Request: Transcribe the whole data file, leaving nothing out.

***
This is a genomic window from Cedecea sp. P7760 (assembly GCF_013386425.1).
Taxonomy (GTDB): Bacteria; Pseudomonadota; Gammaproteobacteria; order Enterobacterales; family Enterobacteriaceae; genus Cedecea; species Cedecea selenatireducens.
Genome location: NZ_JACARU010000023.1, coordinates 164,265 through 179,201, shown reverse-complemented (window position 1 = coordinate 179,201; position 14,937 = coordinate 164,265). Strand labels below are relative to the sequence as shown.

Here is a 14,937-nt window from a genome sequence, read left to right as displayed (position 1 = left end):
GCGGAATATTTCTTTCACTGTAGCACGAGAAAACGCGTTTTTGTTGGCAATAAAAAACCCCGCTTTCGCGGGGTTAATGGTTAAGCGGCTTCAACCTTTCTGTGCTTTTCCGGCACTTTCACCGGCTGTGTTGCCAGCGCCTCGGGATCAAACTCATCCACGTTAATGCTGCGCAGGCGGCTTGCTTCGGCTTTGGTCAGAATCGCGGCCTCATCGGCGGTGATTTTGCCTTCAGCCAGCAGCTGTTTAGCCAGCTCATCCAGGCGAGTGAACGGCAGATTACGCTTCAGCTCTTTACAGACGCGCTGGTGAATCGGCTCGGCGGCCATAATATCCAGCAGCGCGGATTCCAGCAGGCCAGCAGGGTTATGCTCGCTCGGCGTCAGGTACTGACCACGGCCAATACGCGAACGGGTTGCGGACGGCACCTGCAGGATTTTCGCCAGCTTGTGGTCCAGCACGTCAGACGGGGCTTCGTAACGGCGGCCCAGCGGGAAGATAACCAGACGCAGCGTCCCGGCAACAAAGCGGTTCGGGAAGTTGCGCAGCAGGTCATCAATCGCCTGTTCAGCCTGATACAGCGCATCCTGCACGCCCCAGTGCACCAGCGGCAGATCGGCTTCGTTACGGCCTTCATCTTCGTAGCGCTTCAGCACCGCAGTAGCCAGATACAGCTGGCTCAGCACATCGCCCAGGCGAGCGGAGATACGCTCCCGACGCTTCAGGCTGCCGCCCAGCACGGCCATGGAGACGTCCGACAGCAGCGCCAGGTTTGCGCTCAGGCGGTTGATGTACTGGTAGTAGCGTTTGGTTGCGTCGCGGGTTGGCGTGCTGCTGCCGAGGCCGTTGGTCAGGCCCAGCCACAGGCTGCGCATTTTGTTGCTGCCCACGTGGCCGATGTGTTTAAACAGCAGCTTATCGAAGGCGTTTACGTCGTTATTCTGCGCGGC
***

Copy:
This is a genomic window from Cedecea sp. P7760 (assembly GCF_013386425.1).
Taxonomy (GTDB): Bacteria; Pseudomonadota; Gammaproteobacteria; order Enterobacterales; family Enterobacteriaceae; genus Cedecea; species Cedecea selenatireducens.
Genome location: NZ_JACARU010000023.1, coordinates 164,265 through 179,201, shown reverse-complemented (window position 1 = coordinate 179,201; position 14,937 = coordinate 164,265). Strand labels below are relative to the sequence as shown.

Here is a 14,937-nt window from a genome sequence, read left to right as displayed (position 1 = left end):
GCGGAATATTTCTTTCACTGTAGCACGAGAAAACGCGTTTTTGTTGGCAATAAAAAACCCCGCTTTCGCGGGGTTAATGGTTAAGCGGCTTCAACCTTTCTGTGCTTTTCCGGCACTTTCACCGGCTGTGTTGCCAGCGCCTCGGGATCAAACTCATCCACGTTAATGCTGCGCAGGCGGCTTGCTTCGGCTTTGGTCAGAATCGCGGCCTCATCGGCGGTGATTTTGCCTTCAGCCAGCAGCTGTTTAGCCAGCTCATCCAGGCGAGTGAACGGCAGATTACGCTTCAGCTCTTTACAGACGCGCTGGTGAATCGGCTCGGCGGCCATAATATCCAGCAGCGCGGATTCCAGCAGGCCAGCAGGGTTATGCTCGCTCGGCGTCAGGTACTGACCACGGCCAATACGCGAACGGGTTGCGGACGGCACCTGCAGGATTTTCGCCAGCTTGTGGTCCAGCACGTCAGACGGGGCTTCGTAACGGCGGCCCAGCGGGAAGATAACCAGACGCAGCGTCCCGGCAACAAAGCGGTTCGGGAAGTTGCGCAGCAGGTCATCAATCGCCTGTTCAGCCTGATACAGCGCATCCTGCACGCCCCAGTGCACCAGCGGCAGATCGGCTTCGTTACGGCCTTCATCTTCGTAGCGCTTCAGCACCGCAGTAGCCAGATACAGCTGGCTCAGCACATCGCCCAGGCGAGCGGAGATACGCTCCCGACGCTTCAGGCTGCCGCCCAGCACGGCCATGGAGACGTCCGACAGCAGCGCCAGGTTTGCGCTCAGGCGGTTGATGTACTGGTAGTAGCGTTTGGTTGCGTCGCGGGTTGGCGTGCTGCTGCCGAGGCCGTTGGTCAGGCCCAGCCACAGGCTGCGCATTTTGTTGCTGCCCACGTGGCCGATGTGTTTAAACAGCAGCTTATCGAAGGCGTTTACGTCGTTATTCTGCGCGGC